US 2102979 A
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Description (OCR text may contain errors)
H. M. SMITH 2,102y979 MOTOR VEHICLE: SAFETY SEAT Filed Nov. 26, 1934 2 Sheets-Sheet l Dec. 21, 1937.
I v INVENTOR HARRY M. SMIT ATTORNEY Patenta& Dec. 21, 937
UNITED STATES PATENT OFFICE uo'ron vaom smarr smu' m M. smith. San Francisco; Cli. Application November ze. 1934, Serial No. 754.100
This invention relates to improvements in motor vehicle safety seats.
The principal object oi the invention is to prevent motor vehicle passengers from being hurled forward by momentum in the event of an impact or sudden application of the brakes.
Another object is to utilize the momentum of the occupants to deflect the lines of force and move the seat into a tilted position to guard o against their being displaced therefrom.
Another object is to render the seat conventional in appearance when it is in normal position.
Another object is to arrange the structure so s that it will be simple and reliable in operation and low in manufacturing cost.
Other objects and advantages appear as this description progresses.
In this specification and the accompanying drawings, the invention is disclosed in its preferred form. It is, however, to be understood that the invention is not limited to this form because it may be embodied in other forms without departing from the spirit of the invention as 5 dened in the claims following the description.
In the accompanying two sheets of drawings:
Fig. 1 is a diagrammatic side elevation of a motor vehicle seat constructed in accordance with this invention.
Fig. 2 is a similar view of the same in tilted position.
Fig. 3 is a plan view of the seat as in Fig. 1, partly broken away to disclose the underlying structure.
Fig. 4 is an enlarged detail in vertical section of one of the supporting rollers of the seat coni fined in its guiding channel.
In detail the Construction illustrated in the drawings, reerring more particularly to Fig. 1,
49 comprises the motor vehicle floor boards i and the baseboard 2 mounted at a lower level than the floor boards to form the recess 3. The channel iron 4, see Fig. 3, extends transversely across the recess 3 and is bolted to the base 2 at 5-5.
4.5 The channel is bent upward at each end at 6, then longitudinally at 1 to form the guide rails 8, 8'. The forward ends of these rails are bent downward at 9 and transversely at ill and bolted to the base 2 to form a rigid structure.
50 The seat Il is of conventional construction and consists of the back l l' and the cushion il" upholstered in the usual manner. The cushion il" may be removable from the seat if desired.
The rollers such as z, see Fig. 4, are preferu ably mounted on antifriction bearings and have the axial shanks II which extend laterally through the side struts M o! the seat and are rigidly secured thereto by the nuts ll. The rollers l2 and z', see also Fig. 1. are conflned between the flanges of the guide rail I and sup- 5 port the seat II. similar rollers are fixed to the opposite side of the seat and conflned in the rail 8'.
The guide rails 8 and 8' are both inclined downwardly at IS and have a curvilinear rise at Il. When the seat is in normal position the roller |2 on opposite sides of the seat are situ ated at the top o! the decline s while the rollers z' rest at the beginning of the curvilinear rise l'I in the rails 8 and 8'. Contractile springs such as s are provided with their ends respectively engaging the central portion of the channel 4 and the lugs s which are fixed to the bottom of the seat II. The tension of these springs urges the seat ll backward into normal position with the rollers z resting against the stops 20 provided in the channels 8 and 8'.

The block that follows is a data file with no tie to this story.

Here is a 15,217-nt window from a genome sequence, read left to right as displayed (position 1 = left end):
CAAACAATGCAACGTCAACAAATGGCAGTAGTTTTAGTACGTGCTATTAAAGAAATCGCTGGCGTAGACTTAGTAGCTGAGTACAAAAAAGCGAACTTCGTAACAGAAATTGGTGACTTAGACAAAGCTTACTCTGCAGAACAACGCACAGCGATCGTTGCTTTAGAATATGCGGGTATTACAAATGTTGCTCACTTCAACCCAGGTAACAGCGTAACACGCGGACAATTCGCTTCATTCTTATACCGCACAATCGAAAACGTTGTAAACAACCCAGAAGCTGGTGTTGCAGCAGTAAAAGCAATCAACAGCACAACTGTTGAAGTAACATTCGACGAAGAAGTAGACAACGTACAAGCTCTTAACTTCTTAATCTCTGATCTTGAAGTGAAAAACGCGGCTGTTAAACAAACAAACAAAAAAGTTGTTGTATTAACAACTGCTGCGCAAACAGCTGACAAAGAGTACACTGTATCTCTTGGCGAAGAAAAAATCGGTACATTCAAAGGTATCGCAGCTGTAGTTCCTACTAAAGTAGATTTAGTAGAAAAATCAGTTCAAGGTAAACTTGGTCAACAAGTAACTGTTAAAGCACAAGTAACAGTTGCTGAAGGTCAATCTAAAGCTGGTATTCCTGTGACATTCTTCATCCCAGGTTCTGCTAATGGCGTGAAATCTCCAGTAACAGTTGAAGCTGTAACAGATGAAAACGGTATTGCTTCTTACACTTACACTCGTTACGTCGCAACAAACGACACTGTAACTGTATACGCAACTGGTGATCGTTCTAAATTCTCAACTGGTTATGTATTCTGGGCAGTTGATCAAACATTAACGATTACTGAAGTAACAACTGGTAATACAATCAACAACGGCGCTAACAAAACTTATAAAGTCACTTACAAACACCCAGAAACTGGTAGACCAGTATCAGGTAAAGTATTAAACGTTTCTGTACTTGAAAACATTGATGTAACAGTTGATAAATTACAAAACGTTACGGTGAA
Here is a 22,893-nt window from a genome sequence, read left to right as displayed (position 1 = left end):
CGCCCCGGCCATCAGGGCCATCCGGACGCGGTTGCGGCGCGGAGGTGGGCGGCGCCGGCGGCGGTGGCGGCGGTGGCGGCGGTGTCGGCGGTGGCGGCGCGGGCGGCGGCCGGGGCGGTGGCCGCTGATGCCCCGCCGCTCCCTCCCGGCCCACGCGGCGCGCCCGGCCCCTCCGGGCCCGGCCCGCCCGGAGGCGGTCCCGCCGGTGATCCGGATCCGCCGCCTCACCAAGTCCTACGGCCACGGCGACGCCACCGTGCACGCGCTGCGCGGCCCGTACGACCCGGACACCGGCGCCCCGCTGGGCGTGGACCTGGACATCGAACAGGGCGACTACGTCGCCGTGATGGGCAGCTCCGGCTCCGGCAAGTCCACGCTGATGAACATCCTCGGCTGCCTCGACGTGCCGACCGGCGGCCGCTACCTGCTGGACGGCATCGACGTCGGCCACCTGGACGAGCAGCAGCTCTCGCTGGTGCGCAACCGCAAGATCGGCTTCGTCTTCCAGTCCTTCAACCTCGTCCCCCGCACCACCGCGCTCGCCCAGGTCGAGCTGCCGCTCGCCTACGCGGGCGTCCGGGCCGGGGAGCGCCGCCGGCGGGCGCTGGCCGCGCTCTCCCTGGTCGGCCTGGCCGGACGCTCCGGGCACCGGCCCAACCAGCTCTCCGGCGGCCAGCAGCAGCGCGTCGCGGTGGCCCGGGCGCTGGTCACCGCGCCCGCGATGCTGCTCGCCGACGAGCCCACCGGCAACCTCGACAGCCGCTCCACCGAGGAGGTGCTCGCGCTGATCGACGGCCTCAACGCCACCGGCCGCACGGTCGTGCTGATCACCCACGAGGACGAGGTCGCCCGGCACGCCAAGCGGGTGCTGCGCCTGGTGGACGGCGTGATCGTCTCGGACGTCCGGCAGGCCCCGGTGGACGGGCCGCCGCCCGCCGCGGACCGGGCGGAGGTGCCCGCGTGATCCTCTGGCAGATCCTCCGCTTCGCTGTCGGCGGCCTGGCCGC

Upon impact or upon too sudden application of the brakes, the momentum of the occupant carries the seat Il forward against the tension of the springs |8. The rollers I! then travel down the decline [6 and the rollers IZ' progress up the curved rise Il in the opposed rails 8 and 8'. This lowers the back and tips up the front of the seat to Swing the seat into the position illustrated in Fig. 2.
The raised forward portion of the seat restrains the occupant from being hurled forward by the force of momentum. The lowering oi'- the back ll' oi the seat lowers the center of gravity `and contributes to retaining the occupant in place on the seat.
As shown in Fig. 2, the tiltlng movement carries the forward portion of the seat ll a distance under the steering wheel r. Sumcient space remains therebetween to clear the operator's knees.
The extent the seat ll' is tilted will vary with the force of momentum. The curvilinear rise at I'I and the increasing tension of the springs s as they expand progressively resist the force of momentum until it is expended. The springs s then restore the seat to its original position as in Fig. 1 with the rollers I! engaging against the stops 20.
Having thus described this invention what we' claim and desire to secure by Letters Patent is:
l. In a motor vehicle having a steering wheel; a pair of fixed longitudinal guides shaped to form alined relatively steep, forwardly disposed de- 66 with its rearward portion loweredwith respect to said steering wheel.
2. In a motor vehicle, a pair of fixed longltudinal channel guides shaped to form `'alined relatively steep, forwardly disposed declines at the rear thereof and substantially horizontal po'tions at the front thereof a seat between said guides having nntifriction rollers at the rear thereot confined in said channel guides 'in said decllnes and rollers at the front of the seat similarly conned in said channel guides in said horizontal portions; resilient means urging said seat backward; and stops in said guides adaptedto be engaged by said rollers to limit the rearward move- .ment of said seat; sam seat being adapted to be displaced forwardly by the force of momentum and its 'earward portion lowered by the rollers in said guides.
HARRY M. SMITH.